Exploring Changes in Patient Safety Incidents During the COVID-19 Pandemic in a Canadian Regional Hospital System: A Retrospective Time Series Analysis.


The COVID-19 pandemic has placed unprecedented strain on healthcare systems and may have consequential impacts on patient safety incidents (PSIs). The primary objective of this study was to examine the impact of the COVID-19 pandemic on PSIs reported in Niagara Health. Flexible Farrington models were used to retrospectively detect weeks from January to September 2020 where PSI counts were significantly above expected counts. Incident counts were adjusted to weekly inpatient-days. Outcomes included overall incident numbers, incidents by category, and incidents by ward type. The overall number of PSIs across Niagara Health did not increase during the first wave of the COVID-19 pandemic. However, significant increases in falls were observed, suggesting that other types of incidents decreased. Falls increased by 75% from February to March 2020, coinciding with the onset of the first wave of the pandemic. Further investigation by unit type revealed that the number of falls increased specifically on internal medicine and complex continuing care wards. Despite no observed changes in overall number, significant composition shifts in PSIs occurred during the first wave of the COVID-19 pandemic, with increased falls on internal medicine and complex continuing care wards. Possible explanations include restrictions on patient visitation, reduced patient contact/supervision, and/or personal protective equipment requirements. Providers should maintain a particularly high vigilance for patient falls during pandemic outbreaks, and hospitals should consider targeting resources to higher-risk locations. The results of this study reinforce the need for ongoing pandemic PSI monitoring and rapidly adaptive responses to new patient safety concerns.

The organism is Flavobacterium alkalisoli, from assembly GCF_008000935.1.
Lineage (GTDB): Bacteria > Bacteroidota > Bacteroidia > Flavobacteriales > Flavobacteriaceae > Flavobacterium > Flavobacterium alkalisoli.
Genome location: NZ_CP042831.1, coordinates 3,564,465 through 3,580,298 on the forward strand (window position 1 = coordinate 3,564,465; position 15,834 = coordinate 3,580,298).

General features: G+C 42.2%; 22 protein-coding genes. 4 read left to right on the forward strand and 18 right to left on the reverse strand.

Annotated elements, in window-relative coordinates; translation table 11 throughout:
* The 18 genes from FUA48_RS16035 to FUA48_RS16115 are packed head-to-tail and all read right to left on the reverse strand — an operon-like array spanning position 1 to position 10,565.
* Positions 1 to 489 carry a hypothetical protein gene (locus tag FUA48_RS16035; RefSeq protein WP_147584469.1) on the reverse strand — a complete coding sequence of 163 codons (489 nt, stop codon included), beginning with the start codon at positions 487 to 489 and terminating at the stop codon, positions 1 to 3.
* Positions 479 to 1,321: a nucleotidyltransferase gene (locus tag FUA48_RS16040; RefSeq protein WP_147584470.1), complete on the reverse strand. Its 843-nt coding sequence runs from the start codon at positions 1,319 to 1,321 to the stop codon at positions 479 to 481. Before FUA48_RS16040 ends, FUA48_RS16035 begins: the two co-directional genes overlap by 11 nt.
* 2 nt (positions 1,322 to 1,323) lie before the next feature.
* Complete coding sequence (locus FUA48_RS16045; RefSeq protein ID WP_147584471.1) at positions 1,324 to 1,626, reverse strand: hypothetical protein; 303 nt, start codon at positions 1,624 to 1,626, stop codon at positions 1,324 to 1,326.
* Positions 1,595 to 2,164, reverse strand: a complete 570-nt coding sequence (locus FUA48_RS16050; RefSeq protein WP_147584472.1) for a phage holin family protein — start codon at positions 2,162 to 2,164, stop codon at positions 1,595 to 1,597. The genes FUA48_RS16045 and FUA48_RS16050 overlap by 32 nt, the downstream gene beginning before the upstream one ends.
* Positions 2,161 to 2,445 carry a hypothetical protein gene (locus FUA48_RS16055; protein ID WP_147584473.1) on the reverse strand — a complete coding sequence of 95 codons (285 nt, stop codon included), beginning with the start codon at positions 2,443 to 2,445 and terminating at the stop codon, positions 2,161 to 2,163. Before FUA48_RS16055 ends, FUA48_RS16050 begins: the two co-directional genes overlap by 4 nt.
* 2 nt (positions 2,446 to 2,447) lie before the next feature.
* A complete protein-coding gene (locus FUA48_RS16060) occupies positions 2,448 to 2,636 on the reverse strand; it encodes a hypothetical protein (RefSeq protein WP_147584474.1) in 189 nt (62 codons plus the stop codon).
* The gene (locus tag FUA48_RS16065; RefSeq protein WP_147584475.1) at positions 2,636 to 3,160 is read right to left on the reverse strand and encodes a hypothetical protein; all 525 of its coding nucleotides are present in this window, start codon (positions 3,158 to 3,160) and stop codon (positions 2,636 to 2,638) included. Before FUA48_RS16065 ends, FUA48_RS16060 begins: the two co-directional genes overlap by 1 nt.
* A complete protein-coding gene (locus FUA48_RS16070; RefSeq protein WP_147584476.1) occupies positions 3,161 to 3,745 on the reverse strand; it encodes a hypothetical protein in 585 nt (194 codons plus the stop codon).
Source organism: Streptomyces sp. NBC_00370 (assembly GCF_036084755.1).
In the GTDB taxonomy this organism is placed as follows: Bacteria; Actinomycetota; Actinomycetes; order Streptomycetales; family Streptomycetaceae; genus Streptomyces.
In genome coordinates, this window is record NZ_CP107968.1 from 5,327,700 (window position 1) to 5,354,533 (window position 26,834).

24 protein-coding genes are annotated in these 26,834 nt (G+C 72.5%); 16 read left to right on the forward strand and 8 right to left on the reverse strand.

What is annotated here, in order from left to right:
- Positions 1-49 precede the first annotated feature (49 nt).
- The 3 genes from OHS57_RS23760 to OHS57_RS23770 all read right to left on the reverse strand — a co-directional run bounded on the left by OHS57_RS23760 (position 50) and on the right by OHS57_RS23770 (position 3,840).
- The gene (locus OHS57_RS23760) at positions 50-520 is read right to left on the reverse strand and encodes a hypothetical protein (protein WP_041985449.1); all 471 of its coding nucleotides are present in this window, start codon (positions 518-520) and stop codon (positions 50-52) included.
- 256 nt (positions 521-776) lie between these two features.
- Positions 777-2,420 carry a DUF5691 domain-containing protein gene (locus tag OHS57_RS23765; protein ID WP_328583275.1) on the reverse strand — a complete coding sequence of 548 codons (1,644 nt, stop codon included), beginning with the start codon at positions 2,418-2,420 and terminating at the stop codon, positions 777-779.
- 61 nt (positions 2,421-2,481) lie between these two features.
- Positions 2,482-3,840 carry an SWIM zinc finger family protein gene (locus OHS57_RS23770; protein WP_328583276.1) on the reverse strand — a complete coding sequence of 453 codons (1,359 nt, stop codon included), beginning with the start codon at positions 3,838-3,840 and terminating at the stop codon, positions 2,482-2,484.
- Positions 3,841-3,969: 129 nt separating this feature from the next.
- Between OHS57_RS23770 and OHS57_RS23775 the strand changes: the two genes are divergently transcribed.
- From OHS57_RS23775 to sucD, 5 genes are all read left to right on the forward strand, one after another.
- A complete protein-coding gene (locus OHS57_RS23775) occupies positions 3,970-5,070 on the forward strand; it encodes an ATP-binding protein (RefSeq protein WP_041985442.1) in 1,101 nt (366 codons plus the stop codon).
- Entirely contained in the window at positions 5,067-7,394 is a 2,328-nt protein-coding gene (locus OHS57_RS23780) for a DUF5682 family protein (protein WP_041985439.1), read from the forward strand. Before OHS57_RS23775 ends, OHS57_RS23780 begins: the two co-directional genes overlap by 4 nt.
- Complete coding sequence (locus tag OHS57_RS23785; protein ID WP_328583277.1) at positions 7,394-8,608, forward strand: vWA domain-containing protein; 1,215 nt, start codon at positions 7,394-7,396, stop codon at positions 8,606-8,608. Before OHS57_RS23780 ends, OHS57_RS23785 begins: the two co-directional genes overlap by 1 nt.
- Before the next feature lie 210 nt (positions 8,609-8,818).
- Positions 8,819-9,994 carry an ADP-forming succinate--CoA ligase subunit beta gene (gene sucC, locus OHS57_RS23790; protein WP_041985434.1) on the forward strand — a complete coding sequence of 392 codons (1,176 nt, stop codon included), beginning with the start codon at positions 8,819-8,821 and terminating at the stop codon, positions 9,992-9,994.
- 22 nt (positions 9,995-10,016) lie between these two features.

Journal of Patient Safety, 78(4)
Stephenson Strobel
Stephenson Strobel
PhD candidate in Public Policy

Stephenson is a doctoral candidate in public policy at Cornell University. He has research interests in health economics and physician behaviour.